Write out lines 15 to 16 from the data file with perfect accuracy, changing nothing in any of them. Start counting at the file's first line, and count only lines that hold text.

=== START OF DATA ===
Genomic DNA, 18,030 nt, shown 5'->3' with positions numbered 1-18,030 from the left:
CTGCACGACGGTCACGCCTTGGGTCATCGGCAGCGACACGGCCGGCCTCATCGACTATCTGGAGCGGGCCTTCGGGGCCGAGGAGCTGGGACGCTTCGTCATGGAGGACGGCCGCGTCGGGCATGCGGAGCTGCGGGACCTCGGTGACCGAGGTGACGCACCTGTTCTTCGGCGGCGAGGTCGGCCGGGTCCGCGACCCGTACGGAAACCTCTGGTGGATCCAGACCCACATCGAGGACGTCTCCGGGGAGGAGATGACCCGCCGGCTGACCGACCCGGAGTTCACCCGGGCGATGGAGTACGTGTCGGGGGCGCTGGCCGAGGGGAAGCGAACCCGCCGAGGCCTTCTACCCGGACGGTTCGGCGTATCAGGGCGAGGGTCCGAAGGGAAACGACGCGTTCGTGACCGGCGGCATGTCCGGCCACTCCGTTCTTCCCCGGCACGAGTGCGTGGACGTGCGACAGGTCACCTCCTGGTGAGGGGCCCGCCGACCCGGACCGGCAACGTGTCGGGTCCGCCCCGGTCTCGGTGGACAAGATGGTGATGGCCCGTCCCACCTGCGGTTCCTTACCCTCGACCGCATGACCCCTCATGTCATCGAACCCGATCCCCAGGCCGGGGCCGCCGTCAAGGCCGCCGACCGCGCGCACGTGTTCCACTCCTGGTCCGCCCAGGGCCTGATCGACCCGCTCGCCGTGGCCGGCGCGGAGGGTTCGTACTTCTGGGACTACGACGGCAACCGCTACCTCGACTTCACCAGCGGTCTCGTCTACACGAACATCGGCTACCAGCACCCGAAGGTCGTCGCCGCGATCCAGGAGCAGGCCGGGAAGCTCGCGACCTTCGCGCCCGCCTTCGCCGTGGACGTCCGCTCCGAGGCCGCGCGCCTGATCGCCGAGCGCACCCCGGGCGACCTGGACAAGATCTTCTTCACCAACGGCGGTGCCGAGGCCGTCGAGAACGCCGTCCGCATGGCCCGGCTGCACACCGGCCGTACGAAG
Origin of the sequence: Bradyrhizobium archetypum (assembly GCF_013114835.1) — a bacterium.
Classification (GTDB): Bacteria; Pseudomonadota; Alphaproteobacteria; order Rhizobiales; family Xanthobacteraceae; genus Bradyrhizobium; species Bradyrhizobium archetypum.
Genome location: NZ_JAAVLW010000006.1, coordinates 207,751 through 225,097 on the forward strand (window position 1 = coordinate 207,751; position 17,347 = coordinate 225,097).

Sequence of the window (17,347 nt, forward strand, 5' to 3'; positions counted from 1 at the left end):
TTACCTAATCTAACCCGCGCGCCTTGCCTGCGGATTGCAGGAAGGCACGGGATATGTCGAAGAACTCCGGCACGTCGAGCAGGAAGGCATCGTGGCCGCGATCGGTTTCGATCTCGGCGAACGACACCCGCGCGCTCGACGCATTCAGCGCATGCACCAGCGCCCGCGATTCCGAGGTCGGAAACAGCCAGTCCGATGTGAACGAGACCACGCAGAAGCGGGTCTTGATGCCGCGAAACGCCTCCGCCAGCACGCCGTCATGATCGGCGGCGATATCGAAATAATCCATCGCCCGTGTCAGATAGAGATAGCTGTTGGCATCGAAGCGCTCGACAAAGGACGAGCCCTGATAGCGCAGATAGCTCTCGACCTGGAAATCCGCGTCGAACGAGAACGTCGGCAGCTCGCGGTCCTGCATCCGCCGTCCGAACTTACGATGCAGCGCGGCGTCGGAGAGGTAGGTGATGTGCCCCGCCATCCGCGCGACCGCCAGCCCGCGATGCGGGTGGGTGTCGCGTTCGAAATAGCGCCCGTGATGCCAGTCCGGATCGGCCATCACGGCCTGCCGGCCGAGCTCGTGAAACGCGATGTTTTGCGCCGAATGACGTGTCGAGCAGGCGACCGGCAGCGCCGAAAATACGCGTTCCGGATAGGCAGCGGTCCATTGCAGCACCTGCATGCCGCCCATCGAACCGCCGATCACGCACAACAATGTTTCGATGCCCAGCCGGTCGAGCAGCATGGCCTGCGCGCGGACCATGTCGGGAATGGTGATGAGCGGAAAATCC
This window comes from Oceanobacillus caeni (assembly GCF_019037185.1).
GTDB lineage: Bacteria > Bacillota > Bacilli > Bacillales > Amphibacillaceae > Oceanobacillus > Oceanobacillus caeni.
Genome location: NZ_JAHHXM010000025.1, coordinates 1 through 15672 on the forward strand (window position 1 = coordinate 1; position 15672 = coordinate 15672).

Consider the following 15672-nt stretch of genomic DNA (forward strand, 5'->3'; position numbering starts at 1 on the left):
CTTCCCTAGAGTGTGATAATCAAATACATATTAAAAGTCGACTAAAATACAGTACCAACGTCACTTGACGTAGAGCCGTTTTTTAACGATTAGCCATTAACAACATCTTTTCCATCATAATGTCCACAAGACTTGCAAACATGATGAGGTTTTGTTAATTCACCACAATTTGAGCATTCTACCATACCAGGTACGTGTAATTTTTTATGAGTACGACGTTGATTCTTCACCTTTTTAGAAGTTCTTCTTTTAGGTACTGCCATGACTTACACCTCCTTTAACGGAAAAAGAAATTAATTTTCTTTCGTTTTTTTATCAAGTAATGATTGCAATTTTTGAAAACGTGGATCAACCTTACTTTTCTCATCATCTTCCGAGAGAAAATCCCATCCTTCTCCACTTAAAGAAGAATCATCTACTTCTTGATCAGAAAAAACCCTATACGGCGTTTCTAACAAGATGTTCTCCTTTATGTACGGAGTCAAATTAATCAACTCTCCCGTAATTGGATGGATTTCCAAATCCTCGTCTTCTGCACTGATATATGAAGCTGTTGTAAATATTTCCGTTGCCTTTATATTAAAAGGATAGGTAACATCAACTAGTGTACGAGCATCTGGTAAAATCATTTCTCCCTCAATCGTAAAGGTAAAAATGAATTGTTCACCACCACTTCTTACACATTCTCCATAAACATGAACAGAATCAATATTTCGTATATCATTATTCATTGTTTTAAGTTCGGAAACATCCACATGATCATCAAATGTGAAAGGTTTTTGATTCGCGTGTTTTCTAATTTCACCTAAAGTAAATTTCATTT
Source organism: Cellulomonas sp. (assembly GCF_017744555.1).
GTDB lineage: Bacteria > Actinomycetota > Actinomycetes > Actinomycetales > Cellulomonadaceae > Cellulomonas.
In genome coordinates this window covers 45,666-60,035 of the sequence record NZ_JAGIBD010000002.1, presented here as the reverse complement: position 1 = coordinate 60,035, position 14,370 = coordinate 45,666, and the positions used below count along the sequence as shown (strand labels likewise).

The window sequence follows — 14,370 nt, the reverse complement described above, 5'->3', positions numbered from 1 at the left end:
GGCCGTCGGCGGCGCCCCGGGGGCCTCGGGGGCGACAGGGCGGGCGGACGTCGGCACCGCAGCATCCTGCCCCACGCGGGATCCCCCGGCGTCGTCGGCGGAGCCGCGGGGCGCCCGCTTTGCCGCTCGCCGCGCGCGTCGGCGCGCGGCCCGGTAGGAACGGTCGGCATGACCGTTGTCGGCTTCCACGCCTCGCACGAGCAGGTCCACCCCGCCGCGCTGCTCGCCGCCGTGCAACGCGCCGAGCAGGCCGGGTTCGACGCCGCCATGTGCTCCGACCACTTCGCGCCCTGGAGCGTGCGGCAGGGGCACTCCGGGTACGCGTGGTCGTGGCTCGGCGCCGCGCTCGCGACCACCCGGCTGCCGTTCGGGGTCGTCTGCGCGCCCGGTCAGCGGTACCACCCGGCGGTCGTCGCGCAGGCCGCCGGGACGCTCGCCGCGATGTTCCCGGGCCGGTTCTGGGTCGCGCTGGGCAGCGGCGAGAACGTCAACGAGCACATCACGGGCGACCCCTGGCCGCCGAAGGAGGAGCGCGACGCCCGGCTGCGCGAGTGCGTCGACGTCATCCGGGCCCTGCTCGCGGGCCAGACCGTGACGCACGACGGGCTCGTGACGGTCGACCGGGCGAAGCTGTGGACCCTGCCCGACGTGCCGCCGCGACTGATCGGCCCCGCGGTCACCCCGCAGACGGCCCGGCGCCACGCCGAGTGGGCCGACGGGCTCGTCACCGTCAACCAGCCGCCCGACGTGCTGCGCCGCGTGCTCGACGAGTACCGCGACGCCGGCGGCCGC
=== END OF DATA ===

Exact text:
In genome coordinates this window covers 45,666-60,035 of the sequence record NZ_JAGIBD010000002.1, presented here as the reverse complement: position 1 = coordinate 60,035, position 14,370 = coordinate 45,666, and the positions used below count along the sequence as shown (strand labels likewise).

The window sequence follows — 14,370 nt, the reverse complement described above, 5'->3', positions numbered from 1 at the left end: